Moss is a huge problem on asphalt/fiberglass roofs. After only a few years, a new fiberglass laminate roof will have moss growing on the north side of the roof and in the shaded areas. The moss roots itself into the granules on the bottom of each row of shingles and as it grows, it lifts the shingles and destroys them.
Moss usually starts on the top peaks of the roof where the birds like to sit. The original infestation of moss is a by-product of what comes out of the back end of these birds.
Moss has a bi-annual growth cycle in our climate, which is usually in the fall and early spring. In each growth cycle, the moss will double in size as well as spread rapidly over the entire roof. The amount of moss grows exponentially every year. After 1 year, a roof will have 4 times the amount of moss, after 2 years, it becomes 16 times, after 3 years, it becomes 64 times, etc. Moss acts as a sponge and soaks up an incredible amount of water every time it rains. It retains this moisture, keeping the roof damp at all times. It can also cause leaks in the roof by impeding the water flow on the roof.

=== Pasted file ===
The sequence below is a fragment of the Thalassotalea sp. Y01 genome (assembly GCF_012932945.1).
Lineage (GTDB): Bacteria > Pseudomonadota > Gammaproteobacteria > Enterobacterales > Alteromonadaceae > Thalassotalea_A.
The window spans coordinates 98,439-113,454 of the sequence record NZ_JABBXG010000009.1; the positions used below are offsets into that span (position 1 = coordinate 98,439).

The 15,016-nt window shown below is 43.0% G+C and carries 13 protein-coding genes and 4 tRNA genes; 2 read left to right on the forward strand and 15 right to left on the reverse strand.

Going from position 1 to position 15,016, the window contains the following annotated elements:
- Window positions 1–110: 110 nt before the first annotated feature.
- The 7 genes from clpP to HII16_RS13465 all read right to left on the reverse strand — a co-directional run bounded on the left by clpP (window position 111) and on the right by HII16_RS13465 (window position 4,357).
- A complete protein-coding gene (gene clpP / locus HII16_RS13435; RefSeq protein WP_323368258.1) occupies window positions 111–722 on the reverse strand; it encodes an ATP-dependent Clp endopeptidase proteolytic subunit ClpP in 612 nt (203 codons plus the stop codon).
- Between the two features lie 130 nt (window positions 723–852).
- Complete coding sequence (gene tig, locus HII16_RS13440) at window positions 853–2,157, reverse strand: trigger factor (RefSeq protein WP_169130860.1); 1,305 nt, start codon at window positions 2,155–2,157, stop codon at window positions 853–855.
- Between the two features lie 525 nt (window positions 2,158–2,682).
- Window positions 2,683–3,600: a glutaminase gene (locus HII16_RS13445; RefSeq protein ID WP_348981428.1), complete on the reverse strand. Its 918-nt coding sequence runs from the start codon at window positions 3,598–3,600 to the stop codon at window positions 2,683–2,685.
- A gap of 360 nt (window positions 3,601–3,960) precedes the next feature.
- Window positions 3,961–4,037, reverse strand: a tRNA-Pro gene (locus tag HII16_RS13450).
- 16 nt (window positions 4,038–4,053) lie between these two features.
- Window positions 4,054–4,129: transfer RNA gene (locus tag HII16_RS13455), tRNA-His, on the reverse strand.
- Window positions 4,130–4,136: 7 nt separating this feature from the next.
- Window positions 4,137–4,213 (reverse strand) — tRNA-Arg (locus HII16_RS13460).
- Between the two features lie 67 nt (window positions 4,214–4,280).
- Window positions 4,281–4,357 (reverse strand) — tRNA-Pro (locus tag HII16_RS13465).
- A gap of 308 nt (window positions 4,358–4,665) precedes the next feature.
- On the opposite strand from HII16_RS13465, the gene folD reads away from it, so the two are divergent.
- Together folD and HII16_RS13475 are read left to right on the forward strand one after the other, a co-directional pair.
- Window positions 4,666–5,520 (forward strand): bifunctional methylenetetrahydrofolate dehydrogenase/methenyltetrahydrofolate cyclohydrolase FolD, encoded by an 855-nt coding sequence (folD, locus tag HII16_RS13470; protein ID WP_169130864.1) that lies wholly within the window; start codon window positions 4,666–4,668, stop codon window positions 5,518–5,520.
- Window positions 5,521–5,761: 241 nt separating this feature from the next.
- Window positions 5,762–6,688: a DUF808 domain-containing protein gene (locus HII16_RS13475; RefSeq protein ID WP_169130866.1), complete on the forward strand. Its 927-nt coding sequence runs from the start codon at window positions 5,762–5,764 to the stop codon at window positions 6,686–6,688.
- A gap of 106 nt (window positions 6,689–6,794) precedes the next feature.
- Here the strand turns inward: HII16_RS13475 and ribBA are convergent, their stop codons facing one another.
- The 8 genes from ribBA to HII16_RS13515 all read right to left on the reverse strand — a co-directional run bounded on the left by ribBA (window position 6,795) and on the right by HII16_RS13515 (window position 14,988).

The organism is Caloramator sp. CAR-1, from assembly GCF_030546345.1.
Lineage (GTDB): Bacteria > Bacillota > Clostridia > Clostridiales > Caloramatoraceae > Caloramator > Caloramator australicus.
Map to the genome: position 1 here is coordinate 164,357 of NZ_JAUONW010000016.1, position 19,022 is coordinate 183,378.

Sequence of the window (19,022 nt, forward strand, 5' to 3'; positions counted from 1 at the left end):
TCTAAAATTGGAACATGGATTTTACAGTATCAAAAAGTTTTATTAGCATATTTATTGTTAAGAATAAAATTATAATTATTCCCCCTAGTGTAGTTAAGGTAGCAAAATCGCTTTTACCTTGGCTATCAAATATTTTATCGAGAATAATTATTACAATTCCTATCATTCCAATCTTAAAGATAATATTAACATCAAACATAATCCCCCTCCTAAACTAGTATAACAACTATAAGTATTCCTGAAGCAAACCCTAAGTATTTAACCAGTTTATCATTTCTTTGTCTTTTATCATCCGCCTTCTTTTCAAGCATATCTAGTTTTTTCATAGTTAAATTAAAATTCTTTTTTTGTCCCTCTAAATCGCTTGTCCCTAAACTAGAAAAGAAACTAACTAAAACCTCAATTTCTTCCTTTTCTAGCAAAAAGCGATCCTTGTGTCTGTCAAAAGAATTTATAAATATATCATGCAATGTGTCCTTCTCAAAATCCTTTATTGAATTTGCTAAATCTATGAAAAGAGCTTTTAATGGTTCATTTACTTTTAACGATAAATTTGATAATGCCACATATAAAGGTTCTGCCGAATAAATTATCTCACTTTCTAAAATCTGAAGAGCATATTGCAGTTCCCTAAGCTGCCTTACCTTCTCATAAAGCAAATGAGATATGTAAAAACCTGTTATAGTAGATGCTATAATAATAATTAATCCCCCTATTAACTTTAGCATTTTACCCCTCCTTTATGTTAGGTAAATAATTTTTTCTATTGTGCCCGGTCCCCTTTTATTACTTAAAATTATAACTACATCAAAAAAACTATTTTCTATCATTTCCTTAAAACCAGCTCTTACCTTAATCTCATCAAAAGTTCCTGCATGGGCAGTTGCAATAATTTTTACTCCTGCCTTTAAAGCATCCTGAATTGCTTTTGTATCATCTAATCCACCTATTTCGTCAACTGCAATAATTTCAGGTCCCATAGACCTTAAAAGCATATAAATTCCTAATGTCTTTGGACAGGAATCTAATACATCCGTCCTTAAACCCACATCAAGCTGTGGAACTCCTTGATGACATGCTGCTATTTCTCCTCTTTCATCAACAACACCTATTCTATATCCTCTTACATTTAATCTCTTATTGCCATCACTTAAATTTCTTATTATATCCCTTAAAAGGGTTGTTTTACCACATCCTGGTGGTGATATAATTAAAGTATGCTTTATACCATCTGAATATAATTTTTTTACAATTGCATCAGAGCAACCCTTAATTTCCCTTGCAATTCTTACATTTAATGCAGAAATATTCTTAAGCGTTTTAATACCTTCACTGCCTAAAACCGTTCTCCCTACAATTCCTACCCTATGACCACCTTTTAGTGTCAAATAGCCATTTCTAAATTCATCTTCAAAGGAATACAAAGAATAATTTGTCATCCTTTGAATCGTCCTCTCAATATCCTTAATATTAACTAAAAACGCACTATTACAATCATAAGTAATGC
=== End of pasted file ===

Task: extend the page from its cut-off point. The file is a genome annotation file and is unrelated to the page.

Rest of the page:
It is very important to remove all of the moss from the roof including a spray that will kill the moss at its roots. Thereafter, it is recommended that the roof be sprayed with a light coat of moss killer, every year or two. If regular roof maintenance is done, there will never be a major moss problem again.
A) Powerwashing + Application of Moss Killer
This is the quickest and most efficient way to deal with the moss on a roof. The following photos take you step-by-step through the process that usually takes one day, weather permitting.
B) Stiff broom/brushing + Application of Moss Killer
This process takes longer and is not as efficient as power washing. It is the preferred procedure when the roof is very steep or the client does not want a power washer to be used to clean the roof. The following photos take you step-by-step through the process that took six days to complete (including the application of moss killer) with four workers.
The roof on this home is 10 years old, and they have had no maintenance performed on it. The house is nestled among numerous trees and the debris from these trees has fallen onto the roof and exacerbated the problem. As you can see in the photos, we have a veritable carpet of moss that is approximately 3 to 4 inches thick.
On this roof, the brushing alone took four workers 4.5 days to finish. We were able to remove about 80% of the moss but, as you can see, the algae and dirt is still there.
The paler portion of the roof has been sprayed with moss killer within the last five minutes and the moss is clearly dying.
After the treatment has been done, it will take 4 to 6 months before the rain removes the dead moss.